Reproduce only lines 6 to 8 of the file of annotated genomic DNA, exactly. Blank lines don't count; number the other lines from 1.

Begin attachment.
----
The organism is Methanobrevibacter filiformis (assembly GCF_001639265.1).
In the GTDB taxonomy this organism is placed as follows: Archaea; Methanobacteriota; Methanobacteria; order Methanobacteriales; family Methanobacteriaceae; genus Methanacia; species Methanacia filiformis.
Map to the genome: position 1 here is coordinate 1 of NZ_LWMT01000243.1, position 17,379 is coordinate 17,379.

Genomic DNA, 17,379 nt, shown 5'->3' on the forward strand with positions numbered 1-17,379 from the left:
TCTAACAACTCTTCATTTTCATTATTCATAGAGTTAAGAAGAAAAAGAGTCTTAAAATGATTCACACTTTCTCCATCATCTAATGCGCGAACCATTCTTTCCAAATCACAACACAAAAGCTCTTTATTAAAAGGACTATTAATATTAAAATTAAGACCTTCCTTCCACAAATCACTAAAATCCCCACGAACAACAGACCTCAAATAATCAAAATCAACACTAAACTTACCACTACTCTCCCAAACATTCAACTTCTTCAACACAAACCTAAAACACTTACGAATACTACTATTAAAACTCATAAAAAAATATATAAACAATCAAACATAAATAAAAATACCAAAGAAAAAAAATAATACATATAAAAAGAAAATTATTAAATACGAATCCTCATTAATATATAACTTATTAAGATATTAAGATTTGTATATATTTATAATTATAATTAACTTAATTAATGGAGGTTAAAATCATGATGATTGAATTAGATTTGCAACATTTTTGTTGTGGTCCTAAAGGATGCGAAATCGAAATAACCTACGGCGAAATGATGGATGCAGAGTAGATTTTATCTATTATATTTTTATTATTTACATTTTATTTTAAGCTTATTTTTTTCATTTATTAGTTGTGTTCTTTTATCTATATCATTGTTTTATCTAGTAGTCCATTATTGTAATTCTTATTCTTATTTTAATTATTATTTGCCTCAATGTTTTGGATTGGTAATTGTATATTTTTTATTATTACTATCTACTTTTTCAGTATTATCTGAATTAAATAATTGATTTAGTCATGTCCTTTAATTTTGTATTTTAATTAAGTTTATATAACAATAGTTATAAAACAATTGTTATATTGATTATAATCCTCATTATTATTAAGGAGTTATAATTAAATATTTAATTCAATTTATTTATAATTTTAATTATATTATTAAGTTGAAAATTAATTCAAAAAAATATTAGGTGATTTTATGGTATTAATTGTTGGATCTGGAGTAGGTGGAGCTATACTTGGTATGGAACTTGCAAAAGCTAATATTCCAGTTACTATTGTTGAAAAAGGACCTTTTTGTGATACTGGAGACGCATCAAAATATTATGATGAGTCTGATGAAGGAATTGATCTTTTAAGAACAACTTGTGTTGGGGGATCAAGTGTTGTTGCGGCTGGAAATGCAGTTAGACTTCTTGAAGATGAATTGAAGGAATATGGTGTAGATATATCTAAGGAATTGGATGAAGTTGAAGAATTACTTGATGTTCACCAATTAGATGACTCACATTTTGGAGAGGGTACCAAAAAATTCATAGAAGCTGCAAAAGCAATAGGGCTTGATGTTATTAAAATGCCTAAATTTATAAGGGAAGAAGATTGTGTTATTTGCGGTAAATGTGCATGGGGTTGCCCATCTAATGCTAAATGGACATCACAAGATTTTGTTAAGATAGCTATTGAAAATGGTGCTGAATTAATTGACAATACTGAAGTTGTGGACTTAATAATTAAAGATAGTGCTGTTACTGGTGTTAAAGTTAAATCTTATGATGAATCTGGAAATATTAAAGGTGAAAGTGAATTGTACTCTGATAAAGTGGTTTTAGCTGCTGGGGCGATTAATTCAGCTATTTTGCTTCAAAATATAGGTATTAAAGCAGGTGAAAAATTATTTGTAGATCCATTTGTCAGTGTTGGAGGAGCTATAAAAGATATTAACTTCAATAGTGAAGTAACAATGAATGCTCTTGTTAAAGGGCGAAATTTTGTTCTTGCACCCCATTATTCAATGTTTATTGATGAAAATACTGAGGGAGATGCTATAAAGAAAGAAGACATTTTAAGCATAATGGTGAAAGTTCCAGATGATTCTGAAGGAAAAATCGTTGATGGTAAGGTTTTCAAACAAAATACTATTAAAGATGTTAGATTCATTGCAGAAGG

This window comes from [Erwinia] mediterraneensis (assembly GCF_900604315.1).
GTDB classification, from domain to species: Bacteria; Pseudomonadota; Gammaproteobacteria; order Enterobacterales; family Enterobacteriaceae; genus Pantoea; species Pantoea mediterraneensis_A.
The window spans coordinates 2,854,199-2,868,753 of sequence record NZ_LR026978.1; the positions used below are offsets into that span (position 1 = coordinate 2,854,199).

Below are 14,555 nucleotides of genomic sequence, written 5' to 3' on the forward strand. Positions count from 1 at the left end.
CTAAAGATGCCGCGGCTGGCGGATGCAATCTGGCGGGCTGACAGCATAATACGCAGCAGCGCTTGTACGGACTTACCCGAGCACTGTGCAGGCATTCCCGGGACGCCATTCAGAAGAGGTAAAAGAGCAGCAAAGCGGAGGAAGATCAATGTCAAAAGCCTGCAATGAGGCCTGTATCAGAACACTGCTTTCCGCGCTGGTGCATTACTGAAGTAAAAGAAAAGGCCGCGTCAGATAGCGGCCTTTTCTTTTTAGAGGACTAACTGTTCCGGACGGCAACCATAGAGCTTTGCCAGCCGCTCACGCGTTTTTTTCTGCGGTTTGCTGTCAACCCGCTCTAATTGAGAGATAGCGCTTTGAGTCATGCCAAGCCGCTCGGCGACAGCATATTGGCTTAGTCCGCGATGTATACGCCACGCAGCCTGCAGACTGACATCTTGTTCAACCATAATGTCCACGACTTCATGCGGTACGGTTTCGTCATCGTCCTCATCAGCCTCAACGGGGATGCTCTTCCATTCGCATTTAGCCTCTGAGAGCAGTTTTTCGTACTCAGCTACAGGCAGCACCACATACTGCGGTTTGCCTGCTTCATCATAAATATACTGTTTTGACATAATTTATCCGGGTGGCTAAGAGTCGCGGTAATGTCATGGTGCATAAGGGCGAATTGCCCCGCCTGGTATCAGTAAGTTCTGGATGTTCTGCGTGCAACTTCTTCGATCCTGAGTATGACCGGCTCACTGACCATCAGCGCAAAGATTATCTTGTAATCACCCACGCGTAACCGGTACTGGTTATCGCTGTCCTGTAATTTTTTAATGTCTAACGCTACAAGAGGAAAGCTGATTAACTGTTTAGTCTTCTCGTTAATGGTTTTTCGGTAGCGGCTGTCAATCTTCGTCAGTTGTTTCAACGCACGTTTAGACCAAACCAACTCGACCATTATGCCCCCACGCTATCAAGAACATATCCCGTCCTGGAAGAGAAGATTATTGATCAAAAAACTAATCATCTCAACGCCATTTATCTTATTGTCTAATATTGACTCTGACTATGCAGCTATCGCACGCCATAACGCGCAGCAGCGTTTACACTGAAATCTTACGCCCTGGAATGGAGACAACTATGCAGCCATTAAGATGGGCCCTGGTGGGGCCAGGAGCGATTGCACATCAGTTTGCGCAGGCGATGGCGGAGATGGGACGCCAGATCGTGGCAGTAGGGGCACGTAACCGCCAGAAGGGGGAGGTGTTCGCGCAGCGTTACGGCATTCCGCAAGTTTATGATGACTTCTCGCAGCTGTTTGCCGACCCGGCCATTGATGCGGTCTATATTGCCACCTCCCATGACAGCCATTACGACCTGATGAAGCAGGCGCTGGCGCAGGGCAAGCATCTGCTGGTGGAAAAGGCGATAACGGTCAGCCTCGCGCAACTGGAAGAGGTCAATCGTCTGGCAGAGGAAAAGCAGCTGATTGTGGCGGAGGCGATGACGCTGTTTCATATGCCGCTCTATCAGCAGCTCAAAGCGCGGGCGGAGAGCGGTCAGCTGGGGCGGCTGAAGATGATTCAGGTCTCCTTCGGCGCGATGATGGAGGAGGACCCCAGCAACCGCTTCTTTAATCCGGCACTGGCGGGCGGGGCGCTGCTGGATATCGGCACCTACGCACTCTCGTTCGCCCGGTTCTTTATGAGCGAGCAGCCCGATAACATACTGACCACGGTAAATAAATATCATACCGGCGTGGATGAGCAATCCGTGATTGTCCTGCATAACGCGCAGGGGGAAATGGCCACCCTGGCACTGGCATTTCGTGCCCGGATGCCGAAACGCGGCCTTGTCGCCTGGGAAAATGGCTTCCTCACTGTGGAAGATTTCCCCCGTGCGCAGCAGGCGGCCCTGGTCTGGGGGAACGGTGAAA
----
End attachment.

This window comes from [Erwinia] mediterraneensis (assembly GCF_900604315.1).
GTDB classification, from domain to species: Bacteria; Pseudomonadota; Gammaproteobacteria; order Enterobacterales; family Enterobacteriaceae; genus Pantoea; species Pantoea mediterraneensis_A.
The window spans coordinates 2,854,199-2,868,753 of sequence record NZ_LR026978.1; the positions used below are offsets into that span (position 1 = coordinate 2,854,199).